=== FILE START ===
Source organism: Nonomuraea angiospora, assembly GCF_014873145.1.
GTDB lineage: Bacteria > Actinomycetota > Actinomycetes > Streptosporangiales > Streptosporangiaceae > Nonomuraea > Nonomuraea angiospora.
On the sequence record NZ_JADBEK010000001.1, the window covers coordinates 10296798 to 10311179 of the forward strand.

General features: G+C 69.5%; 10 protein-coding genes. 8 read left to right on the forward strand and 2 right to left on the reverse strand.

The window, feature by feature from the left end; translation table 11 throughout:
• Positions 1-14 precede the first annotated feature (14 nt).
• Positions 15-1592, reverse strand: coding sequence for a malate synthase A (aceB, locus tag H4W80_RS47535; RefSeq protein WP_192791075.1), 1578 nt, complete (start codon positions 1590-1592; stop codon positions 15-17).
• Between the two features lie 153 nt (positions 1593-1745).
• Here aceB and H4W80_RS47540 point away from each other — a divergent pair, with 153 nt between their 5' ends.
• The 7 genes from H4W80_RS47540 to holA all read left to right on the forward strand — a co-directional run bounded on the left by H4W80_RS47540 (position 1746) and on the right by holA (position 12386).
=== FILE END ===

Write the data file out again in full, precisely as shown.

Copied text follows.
Source organism: Nonomuraea angiospora, assembly GCF_014873145.1.
GTDB lineage: Bacteria > Actinomycetota > Actinomycetes > Streptosporangiales > Streptosporangiaceae > Nonomuraea > Nonomuraea angiospora.
On the sequence record NZ_JADBEK010000001.1, the window covers coordinates 10296798 to 10311179 of the forward strand.

General features: G+C 69.5%; 10 protein-coding genes. 8 read left to right on the forward strand and 2 right to left on the reverse strand.

The window, feature by feature from the left end; translation table 11 throughout:
• Positions 1-14 precede the first annotated feature (14 nt).
• Positions 15-1592, reverse strand: coding sequence for a malate synthase A (aceB, locus tag H4W80_RS47535; RefSeq protein WP_192791075.1), 1578 nt, complete (start codon positions 1590-1592; stop codon positions 15-17).
• Between the two features lie 153 nt (positions 1593-1745).
• Here aceB and H4W80_RS47540 point away from each other — a divergent pair, with 153 nt between their 5' ends.
• The 7 genes from H4W80_RS47540 to holA all read left to right on the forward strand — a co-directional run bounded on the left by H4W80_RS47540 (position 1746) and on the right by holA (position 12386).